Raiders of the lost art;Arts in Scotland

29th May 1998 at 01:00
The Starfais initiative proves that drama in the Highlands is very much alive, says Judy Mackie

On Monday June 1, for one night only, the curtain at Eden Court Theatre, Inverness, will rise on an epic performance. Epic in the sense that The Bull Raiders brings to glorious life the blood-curdling adventures of ancient Celtic hero Cuchulainn, his fellow clansmen and their foes, albeit against a futuristic backdrop.

Epic, also, in that bringing the production to Eden Court has involved a mammoth effort by dozens of young people and their adult supporters, who have struggled against the odds to create a unique performance which proves that drama in the Highlands - despite its thinness in the school curriculum - is very much alive.

The behind-the-scenes story begins with Starfais ("gathering of stars") - an annual initiative run by Eden Court Theatre and Scottish Youth Theatre as part of a four-year drama in education programme run by the Esmee Fairbairn Charitable Trust. The programme funds five drama development workers throughout the Highlands, and Starfais aims to use them to stimulate an interest in drama among young people in the region.

"With only one full-time and one part-time drama teacher covering the entire Highland area, the programme is helping to address what we have identified as a very obvious need," says Eden Court's education officer, Sonia Rose.

The Bull Raiders is the most ambitious Starfais project yet. A saga inspired by Ulster folklore, it comprises five episodes, each of which has been developed as a stand-alone play by Inverness Scottish Youth Theatre, Nairn Youth Theatre, Onich Youth Theatre, Golspie High School and Plockton Youth Theatre, and performed in their local areas during April and May.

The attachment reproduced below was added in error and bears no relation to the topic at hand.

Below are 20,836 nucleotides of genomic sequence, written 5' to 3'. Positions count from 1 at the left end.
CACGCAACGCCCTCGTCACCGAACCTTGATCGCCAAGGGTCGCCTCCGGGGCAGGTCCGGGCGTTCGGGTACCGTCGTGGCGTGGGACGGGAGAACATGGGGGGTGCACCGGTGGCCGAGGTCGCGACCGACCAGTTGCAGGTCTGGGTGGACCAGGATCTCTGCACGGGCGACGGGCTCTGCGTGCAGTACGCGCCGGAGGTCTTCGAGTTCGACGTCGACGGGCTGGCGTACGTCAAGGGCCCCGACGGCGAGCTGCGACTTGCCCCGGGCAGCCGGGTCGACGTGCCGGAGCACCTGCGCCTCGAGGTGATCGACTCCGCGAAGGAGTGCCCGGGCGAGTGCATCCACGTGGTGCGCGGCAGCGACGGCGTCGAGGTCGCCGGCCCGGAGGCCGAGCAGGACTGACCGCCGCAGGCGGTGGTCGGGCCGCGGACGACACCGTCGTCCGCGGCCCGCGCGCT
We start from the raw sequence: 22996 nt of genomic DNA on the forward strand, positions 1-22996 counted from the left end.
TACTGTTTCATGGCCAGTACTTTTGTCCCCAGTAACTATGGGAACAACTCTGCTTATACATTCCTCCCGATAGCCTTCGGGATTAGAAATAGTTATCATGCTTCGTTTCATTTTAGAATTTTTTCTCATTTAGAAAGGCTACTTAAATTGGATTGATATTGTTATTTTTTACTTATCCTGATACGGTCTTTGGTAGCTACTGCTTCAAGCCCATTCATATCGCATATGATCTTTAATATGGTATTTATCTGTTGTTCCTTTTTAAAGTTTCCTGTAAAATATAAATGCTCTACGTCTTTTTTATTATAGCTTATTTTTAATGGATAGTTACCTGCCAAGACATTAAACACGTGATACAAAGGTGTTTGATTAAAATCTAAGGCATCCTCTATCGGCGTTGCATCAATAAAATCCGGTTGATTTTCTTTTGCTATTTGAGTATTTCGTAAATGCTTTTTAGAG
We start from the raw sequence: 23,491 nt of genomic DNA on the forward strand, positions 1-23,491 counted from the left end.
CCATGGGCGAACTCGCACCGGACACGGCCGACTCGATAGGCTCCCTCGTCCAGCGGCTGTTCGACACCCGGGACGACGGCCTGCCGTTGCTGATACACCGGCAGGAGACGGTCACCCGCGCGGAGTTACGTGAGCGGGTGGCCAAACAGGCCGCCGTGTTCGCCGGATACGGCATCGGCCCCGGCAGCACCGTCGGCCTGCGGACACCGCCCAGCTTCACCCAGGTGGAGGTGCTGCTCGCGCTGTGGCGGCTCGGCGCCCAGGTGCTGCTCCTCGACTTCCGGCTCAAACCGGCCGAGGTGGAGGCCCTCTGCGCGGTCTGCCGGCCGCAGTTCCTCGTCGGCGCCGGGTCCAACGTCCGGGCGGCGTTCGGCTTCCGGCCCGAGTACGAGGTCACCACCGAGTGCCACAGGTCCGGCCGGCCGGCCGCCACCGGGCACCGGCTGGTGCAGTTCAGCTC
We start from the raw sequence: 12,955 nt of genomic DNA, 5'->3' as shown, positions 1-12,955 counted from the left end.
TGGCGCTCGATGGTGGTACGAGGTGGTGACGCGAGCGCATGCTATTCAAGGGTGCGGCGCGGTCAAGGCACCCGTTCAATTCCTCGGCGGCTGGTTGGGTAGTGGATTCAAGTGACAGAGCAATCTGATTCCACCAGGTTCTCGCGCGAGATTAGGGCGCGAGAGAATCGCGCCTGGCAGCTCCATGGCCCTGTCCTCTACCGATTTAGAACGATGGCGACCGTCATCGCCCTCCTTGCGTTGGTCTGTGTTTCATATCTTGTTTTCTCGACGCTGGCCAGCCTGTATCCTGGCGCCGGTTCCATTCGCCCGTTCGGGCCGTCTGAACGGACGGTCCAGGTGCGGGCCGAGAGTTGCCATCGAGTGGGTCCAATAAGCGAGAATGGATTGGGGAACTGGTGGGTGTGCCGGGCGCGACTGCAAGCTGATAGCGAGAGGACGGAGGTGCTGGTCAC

The project was spearheaded last September by the Inverness group who, together with west coast playwright Edwin Stiven and Eden Court's drama artist-in-residence John Batty, improvised an initial script which established basic ground rules governing costume, set and music, so the component parts would integrate more easily into the final production. Each group was then given free rein to develop their own interpretation of their particular tale. "The strong universal themes of the tales - good versus evil, birth, death, marriage, celebration, war, hardship - offered something for everyone and instantly appealed to the young people involved," says John Batty. "Not wanting a 'Celtic twilight' type of production, we looked at how these themes could apply to anyone at any time, and decided that a post-holocaust setting, with its opportunities for re-inventing society and re-examining social roles, would be an exciting and appropriate backdrop."

The groups were assisted by Scottish Youth Theatre and Eden Court, which organised workshops in stage fighting and music. As well as providing useful practice in stage skills, these enabled members of the cast to get to know each other before the final performance.

Held during the winter months, they presented a considerable challenge to those attending from remote areas of the Highlands. Christine Mitchell, a French teacher who also takes theatre arts classes at Golspie High School, says: "Members of our group come from a wide catchment area, taking in Helmsdale, Lairg, Brora, Embo and even Kinlochbervie, on the west coast. Organising the transport to Inverness was quite an operation. It was well worth the effort, though, as the workshops gave us valuable advice and practical experience we would otherwise not have had access to."

The Nairn and Inverness groups chose to join forces and staged their episodes, Dog Man and The Light of Foresight, at Nairn Community Centre, in early April.

The stark, dimly lit set was illuminated by passionate performances from the young cast, who, dressed in rags and scraps of fur, relived the ancient tales of bloodlust, greed, bravery and honour through monologue, chorus, music and mime.

Each of the five episodes was hailed a local success, and by early May the race was on to integrate them into a harmonious whole for the big night at Eden Court Theatre Among the major obstacles for writer, director, stage crew, drama development workers and young people alike, were the short timescale (each group had only a week to rehearse their revised parts), the Standard and Higher grade exams, and the challenges of staging a saga involving a large cast with several duplicated characters.

John Batty is confident the audience will find The Bull Raiders an entertaining experience. But for all those involved in bringing the drama to the stage, the saga behind the saga has been just as important as the end product. It is, Batty says, all part of the Starfais philosophy.

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